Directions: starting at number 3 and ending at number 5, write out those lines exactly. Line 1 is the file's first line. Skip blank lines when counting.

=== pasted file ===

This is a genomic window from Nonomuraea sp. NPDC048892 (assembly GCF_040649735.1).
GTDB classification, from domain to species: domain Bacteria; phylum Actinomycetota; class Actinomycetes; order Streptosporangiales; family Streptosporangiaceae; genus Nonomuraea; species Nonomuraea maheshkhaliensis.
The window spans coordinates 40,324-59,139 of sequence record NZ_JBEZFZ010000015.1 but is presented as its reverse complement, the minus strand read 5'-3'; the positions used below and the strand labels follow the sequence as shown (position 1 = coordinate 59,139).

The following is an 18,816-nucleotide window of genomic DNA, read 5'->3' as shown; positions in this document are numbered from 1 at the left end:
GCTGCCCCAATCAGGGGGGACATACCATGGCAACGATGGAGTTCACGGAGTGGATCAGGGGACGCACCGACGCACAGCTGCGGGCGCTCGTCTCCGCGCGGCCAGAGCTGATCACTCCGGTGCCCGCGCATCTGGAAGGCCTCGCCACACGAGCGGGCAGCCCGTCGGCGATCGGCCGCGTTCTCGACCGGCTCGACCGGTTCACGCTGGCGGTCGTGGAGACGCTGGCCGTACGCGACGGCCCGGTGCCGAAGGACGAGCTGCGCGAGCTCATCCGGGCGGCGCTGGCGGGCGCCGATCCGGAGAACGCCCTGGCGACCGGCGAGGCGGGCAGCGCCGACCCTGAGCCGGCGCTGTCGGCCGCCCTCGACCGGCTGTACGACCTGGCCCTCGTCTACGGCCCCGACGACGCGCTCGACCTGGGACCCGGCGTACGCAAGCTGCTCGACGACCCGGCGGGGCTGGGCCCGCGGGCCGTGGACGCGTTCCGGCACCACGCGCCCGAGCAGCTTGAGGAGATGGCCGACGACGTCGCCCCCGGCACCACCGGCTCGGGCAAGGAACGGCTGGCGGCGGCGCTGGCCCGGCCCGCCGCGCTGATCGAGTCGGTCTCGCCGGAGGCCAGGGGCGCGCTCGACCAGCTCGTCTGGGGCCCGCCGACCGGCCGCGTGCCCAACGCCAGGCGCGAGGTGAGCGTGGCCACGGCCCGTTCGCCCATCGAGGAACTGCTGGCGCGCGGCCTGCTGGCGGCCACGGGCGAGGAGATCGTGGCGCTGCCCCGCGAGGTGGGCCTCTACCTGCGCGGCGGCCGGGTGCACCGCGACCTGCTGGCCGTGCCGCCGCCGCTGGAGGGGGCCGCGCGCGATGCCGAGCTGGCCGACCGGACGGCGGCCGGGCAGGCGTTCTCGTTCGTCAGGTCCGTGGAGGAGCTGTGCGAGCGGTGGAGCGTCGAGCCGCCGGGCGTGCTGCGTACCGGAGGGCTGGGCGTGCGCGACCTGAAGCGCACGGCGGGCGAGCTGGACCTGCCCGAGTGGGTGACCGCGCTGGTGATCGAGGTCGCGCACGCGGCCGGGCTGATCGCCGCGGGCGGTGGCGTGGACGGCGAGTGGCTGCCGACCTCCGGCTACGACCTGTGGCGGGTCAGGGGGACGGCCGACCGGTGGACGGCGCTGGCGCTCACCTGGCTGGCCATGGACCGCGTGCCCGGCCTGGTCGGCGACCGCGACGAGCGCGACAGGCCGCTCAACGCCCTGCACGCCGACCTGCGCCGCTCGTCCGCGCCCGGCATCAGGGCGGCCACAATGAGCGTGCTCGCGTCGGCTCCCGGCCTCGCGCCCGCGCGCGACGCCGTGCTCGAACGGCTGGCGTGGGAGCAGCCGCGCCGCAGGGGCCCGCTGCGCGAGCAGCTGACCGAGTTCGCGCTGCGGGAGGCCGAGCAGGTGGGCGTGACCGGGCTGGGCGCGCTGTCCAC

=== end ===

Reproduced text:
The window spans coordinates 40,324-59,139 of sequence record NZ_JBEZFZ010000015.1 but is presented as its reverse complement, the minus strand read 5'-3'; the positions used below and the strand labels follow the sequence as shown (position 1 = coordinate 59,139).

The following is an 18,816-nucleotide window of genomic DNA, read 5'->3' as shown; positions in this document are numbered from 1 at the left end:
GCTGCCCCAATCAGGGGGGACATACCATGGCAACGATGGAGTTCACGGAGTGGATCAGGGGACGCACCGACGCACAGCTGCGGGCGCTCGTCTCCGCGCGGCCAGAGCTGATCACTCCGGTGCCCGCGCATCTGGAAGGCCTCGCCACACGAGCGGGCAGCCCGTCGGCGATCGGCCGCGTTCTCGACCGGCTCGACCGGTTCACGCTGGCGGTCGTGGAGACGCTGGCCGTACGCGACGGCCCGGTGCCGAAGGACGAGCTGCGCGAGCTCATCCGGGCGGCGCTGGCGGGCGCCGATCCGGAGAACGCCCTGGCGACCGGCGAGGCGGGCAGCGCCGACCCTGAGCCGGCGCTGTCGGCCGCCCTCGACCGGCTGTACGACCTGGCCCTCGTCTACGGCCCCGACGACGCGCTCGACCTGGGACCCGGCGTACGCAAGCTGCTCGACGACCCGGCGGGGCTGGGCCCGCGGGCCGTGGACGCGTTCCGGCACCACGCGCCCGAGCAGCTTGAGGAGATGGCCGACGACGTCGCCCCCGGCACCACCGGCTCGGGCAAGGAACGGCTGGCGGCGGCGCTGGCCCGGCCCGCCGCGCTGATCGAGTCGGTCTCGCCGGAGGCCAGGGGCGCGCTCGACCAGCTCGTCTGGGGCCCGCCGACCGGCCGCGTGCCCAACGCCAGGCGCGAGGTGAGCGTGGCCACGGCCCGTTCGCCCATCGAGGAACTGCTGGCGCGCGGCCTGCTGGCGGCCACGGGCGAGGAGATCGTGGCGCTGCCCCGCGAGGTGGGCCTCTACCTGCGCGGCGGCCGGGTGCACCGCGACCTGCTGGCCGTGCCGCCGCCGCTGGAGGGGGCCGCGCGCGATGCCGAGCTGGCCGACCGGACGGCGGCCGGGCAGGCGTTCTCGTTCGTCAGGTCCGTGGAGGAGCTGTGCGAGCGGTGGAGCGTCGAGCCGCCGGGCGTGCTGCGTACCGGAGGGCTGGGCGTGCGCGACCTGAAGCGCACGGCGGGCGAGCTGGACCTGCCCGAGTGGGTGACCGCGCTGGTGATCGAGGTCGCGCACGCGGCCGGGCTGATCGCCGCGGGCGGTGGCGTGGACGGCGAGTGGCTGCCGACCTCCGGCTACGACCTGTGGCGGGTCAGGGGGACGGCCGACCGGTGGACGGCGCTGGCGCTCACCTGGCTGGCCATGGACCGCGTGCCCGGCCTGGTCGGCGACCGCGACGAGCGCGACAGGCCGCTCAACGCCCTGCACGCCGACCTGCGCCGCTCGTCCGCGCCCGGCATCAGGGCGGCCACAATGAGCGTGCTCGCGTCGGCTCCCGGCCTCGCGCCCGCGCGCGACGCCGTGCTCGAACGGCTGGCGTGGGAGCAGCCGCGCCGCAGGGGCCCGCTGCGCGAGCAGCTGACCGAGTTCGCGCTGCGGGAGGCCGAGCAGGTGGGCGTGACCGGGCTGGGCGCGCTGTCCAC